A flying visit to St Wilfrid’s RC Church in Hulme, Manchester designed by A.W.N. Pugin.
Pevsner writes: By Pugin, 1842, and memorable as a very early case of the archeologically convincing church … The exterior of the church is red brick, with lancet windows. It all had to be done cheaply – Pugin’s bane. But he allowed himself the touch of archeological fun of laying his bricks English bond, not Flemish like the hated Georgians.
The church was subsumed in the redevelopment of the 1970s and lost its relationship with low-rise terraced streets. The New Hulme has reinstated something of the original scale of the surrounding buildings.
The building was deconsecrated in the early ‘nineties and converted for use as workshop and business start-up units. The nave has been filled with a utilitarian free-standing structure – in theory the insertion can be removed and the single axial space would be revealed. The chancel and high-altar house a cafe.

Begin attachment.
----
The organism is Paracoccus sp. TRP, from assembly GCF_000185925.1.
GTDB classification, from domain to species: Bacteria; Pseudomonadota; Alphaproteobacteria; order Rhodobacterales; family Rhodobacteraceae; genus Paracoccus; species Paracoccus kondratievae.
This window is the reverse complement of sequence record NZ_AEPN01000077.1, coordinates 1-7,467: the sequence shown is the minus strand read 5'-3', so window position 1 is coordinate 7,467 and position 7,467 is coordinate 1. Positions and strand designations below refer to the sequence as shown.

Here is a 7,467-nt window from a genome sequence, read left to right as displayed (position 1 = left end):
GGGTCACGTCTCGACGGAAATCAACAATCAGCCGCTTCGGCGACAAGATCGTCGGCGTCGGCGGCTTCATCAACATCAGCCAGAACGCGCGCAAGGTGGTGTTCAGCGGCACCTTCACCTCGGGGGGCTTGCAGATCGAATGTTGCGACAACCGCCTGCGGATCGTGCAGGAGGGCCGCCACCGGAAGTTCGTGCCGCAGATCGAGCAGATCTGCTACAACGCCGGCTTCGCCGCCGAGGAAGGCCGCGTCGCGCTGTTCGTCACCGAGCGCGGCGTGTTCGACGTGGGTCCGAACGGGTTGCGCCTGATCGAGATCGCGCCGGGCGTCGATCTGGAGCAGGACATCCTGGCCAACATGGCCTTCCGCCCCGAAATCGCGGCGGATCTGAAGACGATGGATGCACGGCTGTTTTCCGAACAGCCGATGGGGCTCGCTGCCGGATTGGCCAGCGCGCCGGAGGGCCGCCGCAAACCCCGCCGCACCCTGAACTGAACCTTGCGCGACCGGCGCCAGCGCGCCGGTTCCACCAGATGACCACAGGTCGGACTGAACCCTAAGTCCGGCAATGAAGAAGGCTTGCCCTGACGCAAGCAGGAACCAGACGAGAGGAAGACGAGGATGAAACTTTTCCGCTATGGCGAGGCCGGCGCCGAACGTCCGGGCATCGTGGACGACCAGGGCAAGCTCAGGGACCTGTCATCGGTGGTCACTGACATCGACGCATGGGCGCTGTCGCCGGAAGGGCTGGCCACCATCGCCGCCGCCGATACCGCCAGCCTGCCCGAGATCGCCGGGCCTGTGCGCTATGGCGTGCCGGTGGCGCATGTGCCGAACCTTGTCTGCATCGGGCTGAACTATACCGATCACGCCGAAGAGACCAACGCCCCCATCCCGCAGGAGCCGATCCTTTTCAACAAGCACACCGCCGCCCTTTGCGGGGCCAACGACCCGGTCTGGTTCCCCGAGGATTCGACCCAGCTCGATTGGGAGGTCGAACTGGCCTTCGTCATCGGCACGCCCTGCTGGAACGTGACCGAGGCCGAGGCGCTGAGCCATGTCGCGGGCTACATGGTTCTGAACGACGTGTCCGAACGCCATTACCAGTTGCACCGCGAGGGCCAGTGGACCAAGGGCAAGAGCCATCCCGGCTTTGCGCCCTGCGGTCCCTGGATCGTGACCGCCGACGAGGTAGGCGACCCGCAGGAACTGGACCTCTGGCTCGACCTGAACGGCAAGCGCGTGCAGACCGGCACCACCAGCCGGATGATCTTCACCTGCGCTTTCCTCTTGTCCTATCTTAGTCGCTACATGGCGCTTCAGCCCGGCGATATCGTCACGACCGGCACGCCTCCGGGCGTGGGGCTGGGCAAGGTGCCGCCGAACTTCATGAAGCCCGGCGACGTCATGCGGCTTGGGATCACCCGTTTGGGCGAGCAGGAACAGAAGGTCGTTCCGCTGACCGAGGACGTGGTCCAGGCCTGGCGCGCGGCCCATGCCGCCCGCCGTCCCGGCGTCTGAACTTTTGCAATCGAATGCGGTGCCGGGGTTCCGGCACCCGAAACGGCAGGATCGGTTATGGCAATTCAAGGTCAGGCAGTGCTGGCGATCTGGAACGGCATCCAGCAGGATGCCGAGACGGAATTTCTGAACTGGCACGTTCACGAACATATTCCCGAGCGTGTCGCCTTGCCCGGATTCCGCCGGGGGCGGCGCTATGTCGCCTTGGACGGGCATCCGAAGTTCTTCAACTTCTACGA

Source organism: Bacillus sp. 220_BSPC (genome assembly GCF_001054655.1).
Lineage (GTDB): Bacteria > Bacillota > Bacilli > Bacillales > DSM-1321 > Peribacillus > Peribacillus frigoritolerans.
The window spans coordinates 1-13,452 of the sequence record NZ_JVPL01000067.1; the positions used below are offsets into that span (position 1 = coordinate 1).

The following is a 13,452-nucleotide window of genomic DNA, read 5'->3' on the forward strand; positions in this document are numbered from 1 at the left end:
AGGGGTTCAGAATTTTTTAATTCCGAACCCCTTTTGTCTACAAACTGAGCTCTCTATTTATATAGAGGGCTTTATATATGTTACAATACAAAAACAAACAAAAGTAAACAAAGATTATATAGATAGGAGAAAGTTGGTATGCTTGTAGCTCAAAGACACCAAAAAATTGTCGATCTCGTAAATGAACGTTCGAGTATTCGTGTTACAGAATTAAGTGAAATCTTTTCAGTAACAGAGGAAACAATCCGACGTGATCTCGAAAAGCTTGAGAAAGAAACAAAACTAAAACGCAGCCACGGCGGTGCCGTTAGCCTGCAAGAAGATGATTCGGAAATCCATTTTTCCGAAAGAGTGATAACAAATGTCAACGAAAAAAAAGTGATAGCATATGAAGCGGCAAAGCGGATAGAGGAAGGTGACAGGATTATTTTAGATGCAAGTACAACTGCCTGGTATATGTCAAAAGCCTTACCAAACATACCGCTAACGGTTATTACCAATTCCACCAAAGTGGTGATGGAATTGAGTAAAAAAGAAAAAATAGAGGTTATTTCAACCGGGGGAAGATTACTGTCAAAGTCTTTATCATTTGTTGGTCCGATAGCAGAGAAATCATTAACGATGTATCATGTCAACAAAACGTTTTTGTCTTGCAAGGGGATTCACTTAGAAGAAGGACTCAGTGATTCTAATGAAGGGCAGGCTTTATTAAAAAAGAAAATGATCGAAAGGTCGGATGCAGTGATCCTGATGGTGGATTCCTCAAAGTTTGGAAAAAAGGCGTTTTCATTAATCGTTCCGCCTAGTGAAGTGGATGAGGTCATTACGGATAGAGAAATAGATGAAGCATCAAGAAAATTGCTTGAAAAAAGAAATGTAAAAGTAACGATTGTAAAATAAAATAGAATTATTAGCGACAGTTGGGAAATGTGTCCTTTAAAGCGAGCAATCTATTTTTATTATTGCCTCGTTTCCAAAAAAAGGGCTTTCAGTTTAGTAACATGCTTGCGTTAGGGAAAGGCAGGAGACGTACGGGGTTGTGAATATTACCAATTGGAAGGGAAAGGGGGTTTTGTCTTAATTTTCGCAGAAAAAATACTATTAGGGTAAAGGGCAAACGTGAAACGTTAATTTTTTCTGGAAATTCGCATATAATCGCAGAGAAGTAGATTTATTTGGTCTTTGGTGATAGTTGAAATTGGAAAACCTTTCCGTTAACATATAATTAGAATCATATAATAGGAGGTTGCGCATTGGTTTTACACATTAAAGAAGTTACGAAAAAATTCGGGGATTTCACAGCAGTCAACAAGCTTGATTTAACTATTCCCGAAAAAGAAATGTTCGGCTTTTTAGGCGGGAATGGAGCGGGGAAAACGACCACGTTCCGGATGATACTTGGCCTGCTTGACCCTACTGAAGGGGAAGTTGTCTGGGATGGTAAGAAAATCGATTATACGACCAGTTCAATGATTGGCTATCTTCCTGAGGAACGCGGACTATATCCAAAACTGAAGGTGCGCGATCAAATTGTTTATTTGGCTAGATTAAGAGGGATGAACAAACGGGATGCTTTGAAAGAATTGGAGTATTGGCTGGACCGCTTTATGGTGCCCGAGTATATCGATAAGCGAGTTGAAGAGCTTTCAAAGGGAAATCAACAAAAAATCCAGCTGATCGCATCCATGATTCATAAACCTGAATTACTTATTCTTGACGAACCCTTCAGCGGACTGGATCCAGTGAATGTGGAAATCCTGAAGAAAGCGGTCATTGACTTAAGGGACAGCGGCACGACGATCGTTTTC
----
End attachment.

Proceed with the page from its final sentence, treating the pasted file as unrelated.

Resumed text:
Millions have been spent on the adjacent award-winning park and bridges but the exterior of this pre-existing monument continues to deteriorate and repair is probably beyond the resources of the present occupiers.
English Heritage inspectors continue to visit the Grade ll-listed building and are, in general, pleased that the building is heated and used.